NYSC Urges Corps Members on Productive Ventures

Zakari Kazaure
Director General of the corps, Brig-Gen. Zakari Kazaure

Francis Sardauna in Katsina

The National Youth Service Corps (NYSC) has urged corps members across the federation to venture into small-scale businesses after their service year to enable them to be productive and self-reliant.

The Director General of the corps, Brig-Gen. Zakari Kazaure gave the advice yesterday while inspecting the NYSC permanent orientation camp in Katsina alongside other top officials.

Addressing journalists after inspecting the facility, the director general said there was need to engage in meaningful ventures instead of depending on white-collar jobs which are not forthcoming.

Kazaure, who was represented by the NYSC Head of Legal Unit, Mr. Ahmed Tijani, charged corps members to participate actively in all camp activities and avoid unnecessary travels throughout the service year.

Kazaure, also, urged corps members “to be security conscious anywhere they are posted. I therefore implore you to avoid moving alone. You should move in groups so that whatever happens, there will be someone to tell the story.”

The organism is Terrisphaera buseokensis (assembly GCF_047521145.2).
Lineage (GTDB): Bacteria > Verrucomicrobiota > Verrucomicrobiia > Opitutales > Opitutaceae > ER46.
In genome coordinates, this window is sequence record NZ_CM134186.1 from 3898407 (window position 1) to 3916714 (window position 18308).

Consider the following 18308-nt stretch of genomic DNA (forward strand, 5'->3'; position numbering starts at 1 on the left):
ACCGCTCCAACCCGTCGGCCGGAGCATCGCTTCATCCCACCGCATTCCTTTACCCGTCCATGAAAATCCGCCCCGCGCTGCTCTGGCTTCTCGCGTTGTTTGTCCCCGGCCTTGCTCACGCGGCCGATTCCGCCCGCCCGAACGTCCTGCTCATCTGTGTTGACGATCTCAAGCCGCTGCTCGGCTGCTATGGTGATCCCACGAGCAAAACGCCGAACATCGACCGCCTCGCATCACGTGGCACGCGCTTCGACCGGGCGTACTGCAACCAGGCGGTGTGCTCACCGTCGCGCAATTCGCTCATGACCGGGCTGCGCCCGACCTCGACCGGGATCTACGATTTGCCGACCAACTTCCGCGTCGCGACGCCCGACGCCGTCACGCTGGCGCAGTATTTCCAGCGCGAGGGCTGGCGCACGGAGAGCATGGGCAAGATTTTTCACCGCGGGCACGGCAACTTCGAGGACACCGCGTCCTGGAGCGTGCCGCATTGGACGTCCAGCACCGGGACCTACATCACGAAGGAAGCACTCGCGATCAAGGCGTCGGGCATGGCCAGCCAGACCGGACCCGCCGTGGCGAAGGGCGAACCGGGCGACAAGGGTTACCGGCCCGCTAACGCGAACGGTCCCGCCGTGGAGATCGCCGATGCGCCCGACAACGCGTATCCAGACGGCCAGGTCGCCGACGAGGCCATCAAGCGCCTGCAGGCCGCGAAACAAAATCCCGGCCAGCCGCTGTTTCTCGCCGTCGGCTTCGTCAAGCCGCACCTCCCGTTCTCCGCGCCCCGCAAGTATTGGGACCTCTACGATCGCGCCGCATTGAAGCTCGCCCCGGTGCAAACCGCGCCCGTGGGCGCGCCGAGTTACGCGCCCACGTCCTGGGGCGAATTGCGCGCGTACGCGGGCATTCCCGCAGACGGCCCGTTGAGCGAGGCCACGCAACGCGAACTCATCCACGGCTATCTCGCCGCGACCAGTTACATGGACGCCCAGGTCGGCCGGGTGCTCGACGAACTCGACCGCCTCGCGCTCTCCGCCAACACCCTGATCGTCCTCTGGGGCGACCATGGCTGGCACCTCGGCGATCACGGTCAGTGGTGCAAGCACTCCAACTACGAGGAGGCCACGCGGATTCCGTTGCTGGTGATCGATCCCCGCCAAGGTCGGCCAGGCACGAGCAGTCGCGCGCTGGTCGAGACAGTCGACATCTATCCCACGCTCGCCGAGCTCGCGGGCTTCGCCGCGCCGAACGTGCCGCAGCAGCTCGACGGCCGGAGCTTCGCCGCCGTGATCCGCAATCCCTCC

He applauded the state of facilities in the camp and urged the management of the NYSC in the state “to ensure that they were properly maintained. I also thank the camp officials for their discipline and law abiding to camp rules.

“This set of corps members, you are fortunate to be in one of the best camp in the country and the way you comfort yourself, no doubt, you are the best we have ever had,” Kazaure said.

Kazaure enjoined them to respect the culture and tradition of their host communities where they will serve, stressing that no man in Africa will want his tradition or culture disrespected.

As part of efforts to improve the welfare of the corps members, the DG donated undisclosed amount of money to the heads of the Quarter Guards, NYSC band, Man ‘o’ war squad, dance troupe and a cow to the entire camp.

Earlier, the State Coordinator NYSC, Hajia Ramatu Sanda reported that over 2100 corps members were registered in the camp, reaffirming that they were obedient to camp rules and regulations.